Thursday, February 16, 2012


I wrote to an artist I had discovered on the internet who was doing some interesting digital images, (not unlike this photo above, which for the purposes of this post, is not his) It inspired me to do something similar in dry stone. I wrote him requesting that we might collaborate or at least wondered if he would be agreeable to me developing the theme of his photos further, only in some sort of dry stone application. 

He kindly wrote me back and gave me permission to publish his photos on my blog but said  he wasn't able to collaborate on a project because he had moved on to some different photographic concepts and he didn't have the time  for anything else. Moreover, I was disappointed to read that his work was "published with a "non derivative" Creative Common License" and that therefore I could not use the idea he had come up with even as a bit of a springboard for something 'derived' from his photos 

It seemed to me that this spelled the end of the creative process for this concept, in terms of where he (or anyone else) was going, unless he decided to pursue it on his own. I do wonder about this sort of thing. While I understand the idea/need of preserving a certain ownership of one's artistic ideas and content, I think there can be unfortunate consequences when it hinders people from developing upon a specific theme just because the person who 'discovered' it  is not only unwilling to allow others to use but not interested in pursuing it any further themselves.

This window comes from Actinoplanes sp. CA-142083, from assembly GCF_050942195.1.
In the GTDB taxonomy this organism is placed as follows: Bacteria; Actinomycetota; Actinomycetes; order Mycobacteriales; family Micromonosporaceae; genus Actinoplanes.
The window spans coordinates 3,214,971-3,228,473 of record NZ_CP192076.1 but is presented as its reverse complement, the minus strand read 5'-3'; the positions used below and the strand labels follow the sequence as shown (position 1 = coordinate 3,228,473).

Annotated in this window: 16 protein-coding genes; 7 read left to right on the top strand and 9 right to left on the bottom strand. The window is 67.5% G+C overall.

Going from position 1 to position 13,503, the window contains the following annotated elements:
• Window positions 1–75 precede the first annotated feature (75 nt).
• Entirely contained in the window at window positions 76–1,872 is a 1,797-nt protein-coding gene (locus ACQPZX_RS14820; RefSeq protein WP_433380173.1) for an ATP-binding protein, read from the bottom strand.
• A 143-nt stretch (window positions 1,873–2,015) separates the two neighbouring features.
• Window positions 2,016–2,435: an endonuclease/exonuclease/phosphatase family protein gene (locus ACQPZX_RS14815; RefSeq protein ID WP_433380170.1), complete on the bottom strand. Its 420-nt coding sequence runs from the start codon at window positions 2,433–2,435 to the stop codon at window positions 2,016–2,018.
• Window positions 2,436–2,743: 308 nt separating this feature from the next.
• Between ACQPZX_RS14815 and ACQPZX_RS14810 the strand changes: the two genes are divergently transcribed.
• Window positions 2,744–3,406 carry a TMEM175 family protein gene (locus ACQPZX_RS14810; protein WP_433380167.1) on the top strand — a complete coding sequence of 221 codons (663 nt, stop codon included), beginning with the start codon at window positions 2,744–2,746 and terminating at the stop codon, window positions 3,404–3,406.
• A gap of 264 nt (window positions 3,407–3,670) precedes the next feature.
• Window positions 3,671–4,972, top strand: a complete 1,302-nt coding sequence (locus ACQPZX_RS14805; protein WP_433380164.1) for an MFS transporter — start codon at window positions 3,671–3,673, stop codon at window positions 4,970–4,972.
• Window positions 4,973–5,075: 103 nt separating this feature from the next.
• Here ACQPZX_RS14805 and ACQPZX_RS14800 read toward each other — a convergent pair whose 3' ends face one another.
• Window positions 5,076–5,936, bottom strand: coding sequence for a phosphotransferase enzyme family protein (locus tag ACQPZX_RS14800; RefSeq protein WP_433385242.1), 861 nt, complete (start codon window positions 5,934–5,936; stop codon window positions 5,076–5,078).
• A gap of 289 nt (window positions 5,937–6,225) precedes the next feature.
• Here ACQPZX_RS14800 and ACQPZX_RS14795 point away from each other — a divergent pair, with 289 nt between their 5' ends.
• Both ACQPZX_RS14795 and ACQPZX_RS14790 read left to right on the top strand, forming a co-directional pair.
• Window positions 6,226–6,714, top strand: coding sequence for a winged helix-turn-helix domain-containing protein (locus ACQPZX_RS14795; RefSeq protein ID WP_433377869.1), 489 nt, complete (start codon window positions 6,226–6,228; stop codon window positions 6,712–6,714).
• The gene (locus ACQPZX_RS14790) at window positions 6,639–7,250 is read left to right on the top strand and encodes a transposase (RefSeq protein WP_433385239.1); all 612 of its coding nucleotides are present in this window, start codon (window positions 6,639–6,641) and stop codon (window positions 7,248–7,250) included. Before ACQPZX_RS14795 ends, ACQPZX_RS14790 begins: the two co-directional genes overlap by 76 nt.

I have given consent on occasion to people using original ideas I've come up with, like the hot wheels loop I did several years ago. It seemed to be a win win situation. 

An idea I came up with and rendered in photoshop for a client.

The finished product.

Sometimes they don't ask me and just use a design or an original idea created in dry stone, just taking credit for it as their own. That's not so nice, but it's still a risk you take when you 'give birth' to an idea. It's okay to be imitated and even not be given the credit  but it is a bit annoying to see people promoting your idea as their own, and in fact merely butchering your creative concept because of how badly they do it.

Is there an answer to being copied badly and should we have the right to 'sit' on our creations?